"Every day of delay forces hundreds of women from their homes, including those with underlying health conditions. We can provide treatment to these women safely in their homes but only the Secretary of State has the power to authorise this. We are extremely grateful to the dozens of leaders in public health who made their voices heard on this crucial issue in women’s health at a time of national crisis. Women need help and they need it now."

Domestic Abuse and the Lockdown

Writing in the Mail on Sunday, the Home Secretary Pritti Patel said victims of domestic abuse are able to leave home to seek help at a refuge.

She wrote: "Whilst our advice is to stay at home, anyone who is at risk of, or experiencing domestic abuse, is still able to leave and seek refuge. Refuges remain open, and the police will provide support to all individuals who are being abused - whether physically, emotionally, or otherwise."

Mental Health Support

The NHS is offering online support and guidance for those experiencing mental health issues due to the coronavirus and lockdown. Extra funding has also been given to mental health charities.

Commenting via the Science Media Centre, Professor Andrea Danese, professor of child and adolescent psychiatry at the Institute of Psychiatry, Psychology and Neuroscience, King’s College London, said: "Beyond the enormous strain on the front line healthcare practitioners and workers that make the country carry on in these times of crisis, the pandemic is affecting and will affect mental health across society.

"While we are all challenged by the circumstances, most of us will not develop psychiatric disorders as a result of the pandemic. However, there are some members of society who are more vulnerable and should be more adequately cared for. Of note, the mental health of children and adolescents is more likely to be affected and to remain unnoticed."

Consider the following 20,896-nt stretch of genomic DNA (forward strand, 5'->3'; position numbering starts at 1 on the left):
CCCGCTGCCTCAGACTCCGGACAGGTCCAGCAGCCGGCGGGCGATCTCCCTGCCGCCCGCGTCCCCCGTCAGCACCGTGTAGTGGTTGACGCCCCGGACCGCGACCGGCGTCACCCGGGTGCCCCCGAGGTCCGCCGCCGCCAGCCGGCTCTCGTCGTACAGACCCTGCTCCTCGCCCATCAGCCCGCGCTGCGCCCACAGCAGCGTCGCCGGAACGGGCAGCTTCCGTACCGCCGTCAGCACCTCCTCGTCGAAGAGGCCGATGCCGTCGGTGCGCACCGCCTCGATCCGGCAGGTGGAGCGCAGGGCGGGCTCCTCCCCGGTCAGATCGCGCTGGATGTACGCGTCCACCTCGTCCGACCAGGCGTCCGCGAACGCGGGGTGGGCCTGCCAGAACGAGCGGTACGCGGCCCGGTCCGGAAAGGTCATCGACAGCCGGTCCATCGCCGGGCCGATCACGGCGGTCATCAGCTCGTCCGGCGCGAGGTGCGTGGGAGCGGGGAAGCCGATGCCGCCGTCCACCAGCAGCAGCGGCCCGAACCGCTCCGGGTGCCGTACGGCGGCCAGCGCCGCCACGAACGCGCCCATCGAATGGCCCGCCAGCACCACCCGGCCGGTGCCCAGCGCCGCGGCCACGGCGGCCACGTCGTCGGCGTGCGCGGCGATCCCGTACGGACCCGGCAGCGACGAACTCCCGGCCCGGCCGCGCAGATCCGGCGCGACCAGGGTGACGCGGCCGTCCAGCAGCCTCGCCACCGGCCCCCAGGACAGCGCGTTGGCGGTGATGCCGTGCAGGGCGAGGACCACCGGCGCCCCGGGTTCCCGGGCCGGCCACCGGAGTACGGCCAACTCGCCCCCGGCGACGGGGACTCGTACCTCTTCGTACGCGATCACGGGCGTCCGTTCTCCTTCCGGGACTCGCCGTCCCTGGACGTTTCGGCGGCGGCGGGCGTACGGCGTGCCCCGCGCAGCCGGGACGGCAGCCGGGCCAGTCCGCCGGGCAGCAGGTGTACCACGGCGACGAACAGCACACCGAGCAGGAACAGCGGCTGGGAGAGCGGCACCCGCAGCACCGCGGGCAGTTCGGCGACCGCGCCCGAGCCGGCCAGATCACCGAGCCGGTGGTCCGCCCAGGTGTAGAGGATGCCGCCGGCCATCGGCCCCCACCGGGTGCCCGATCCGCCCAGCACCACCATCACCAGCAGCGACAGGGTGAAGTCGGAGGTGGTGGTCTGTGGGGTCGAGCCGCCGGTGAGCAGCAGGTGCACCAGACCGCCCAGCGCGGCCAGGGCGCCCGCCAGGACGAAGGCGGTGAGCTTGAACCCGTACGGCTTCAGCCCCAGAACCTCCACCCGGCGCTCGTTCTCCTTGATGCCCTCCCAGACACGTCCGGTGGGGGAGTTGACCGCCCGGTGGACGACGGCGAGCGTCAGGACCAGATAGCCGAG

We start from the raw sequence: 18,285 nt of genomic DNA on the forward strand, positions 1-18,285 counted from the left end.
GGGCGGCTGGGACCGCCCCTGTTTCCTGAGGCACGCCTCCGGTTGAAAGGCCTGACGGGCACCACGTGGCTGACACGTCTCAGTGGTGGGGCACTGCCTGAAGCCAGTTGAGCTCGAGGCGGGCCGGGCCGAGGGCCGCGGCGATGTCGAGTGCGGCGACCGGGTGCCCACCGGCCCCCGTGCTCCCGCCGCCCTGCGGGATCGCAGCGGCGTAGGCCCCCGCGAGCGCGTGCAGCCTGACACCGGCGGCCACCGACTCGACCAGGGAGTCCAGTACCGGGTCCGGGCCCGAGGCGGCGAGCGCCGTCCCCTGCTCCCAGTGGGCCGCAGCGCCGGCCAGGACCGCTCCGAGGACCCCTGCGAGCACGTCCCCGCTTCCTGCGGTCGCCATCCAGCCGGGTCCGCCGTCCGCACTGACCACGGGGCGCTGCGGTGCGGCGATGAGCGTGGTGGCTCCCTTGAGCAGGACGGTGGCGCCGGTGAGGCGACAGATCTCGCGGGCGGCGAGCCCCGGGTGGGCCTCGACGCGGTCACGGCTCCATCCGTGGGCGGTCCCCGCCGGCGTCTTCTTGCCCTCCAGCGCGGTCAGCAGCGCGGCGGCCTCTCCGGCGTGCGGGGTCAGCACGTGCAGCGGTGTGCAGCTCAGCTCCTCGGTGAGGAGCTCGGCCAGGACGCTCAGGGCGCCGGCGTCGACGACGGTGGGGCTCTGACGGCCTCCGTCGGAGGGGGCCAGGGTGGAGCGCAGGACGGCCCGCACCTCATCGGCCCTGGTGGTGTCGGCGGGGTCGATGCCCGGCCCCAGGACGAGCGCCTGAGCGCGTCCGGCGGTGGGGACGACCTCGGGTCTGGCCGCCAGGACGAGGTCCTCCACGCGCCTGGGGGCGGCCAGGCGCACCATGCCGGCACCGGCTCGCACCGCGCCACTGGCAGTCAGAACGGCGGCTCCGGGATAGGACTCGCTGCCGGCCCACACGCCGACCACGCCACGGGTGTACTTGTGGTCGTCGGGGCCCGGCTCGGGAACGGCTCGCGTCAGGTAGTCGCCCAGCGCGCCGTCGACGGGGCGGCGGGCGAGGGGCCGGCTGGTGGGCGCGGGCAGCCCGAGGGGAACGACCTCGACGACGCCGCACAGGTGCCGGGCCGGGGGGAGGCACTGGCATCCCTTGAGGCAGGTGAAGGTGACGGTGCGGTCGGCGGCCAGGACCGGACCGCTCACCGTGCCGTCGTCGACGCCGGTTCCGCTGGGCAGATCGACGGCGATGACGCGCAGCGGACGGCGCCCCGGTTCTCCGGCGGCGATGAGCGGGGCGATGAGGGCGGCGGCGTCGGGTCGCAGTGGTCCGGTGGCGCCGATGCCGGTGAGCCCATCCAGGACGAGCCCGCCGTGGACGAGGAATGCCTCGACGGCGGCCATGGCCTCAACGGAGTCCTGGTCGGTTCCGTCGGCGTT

Dr Natalie Ashburner, wellbeing lead for Doctors’ Association UK, commented: "It is encouraging that the need for increased mental health support has been recognised. However, we hope that the concerns of those working in acute mental health services in terms of how to protect both staff and patients when treating coronavirus within mental health settings will be addressed in this guidance."

COVID-19 Care by Text Message

People self-isolating at home with suspected COVID-19 symptoms can now register for daily text messages to check in with them via 111 online.

Professor Jonathan Benger, NHS Digital CMO, said the service would support people who are "playing their part in the battle to save lives and stop the spread of coronavirus by doing the right thing and staying home if they have got symptoms.

"However we know that for many this will be difficult. This new service will help people to get the encouragement, advice and support that they need."

NHS Nightingale Hospital 

The Army tweeted the first official pictures of the two 2000 bed wards being set up at the NHS Nightingale Hospital in London's ExCel Centre.

The tweet said the first patients were "potentially arriving early next week".

Adapted from Medscape UK.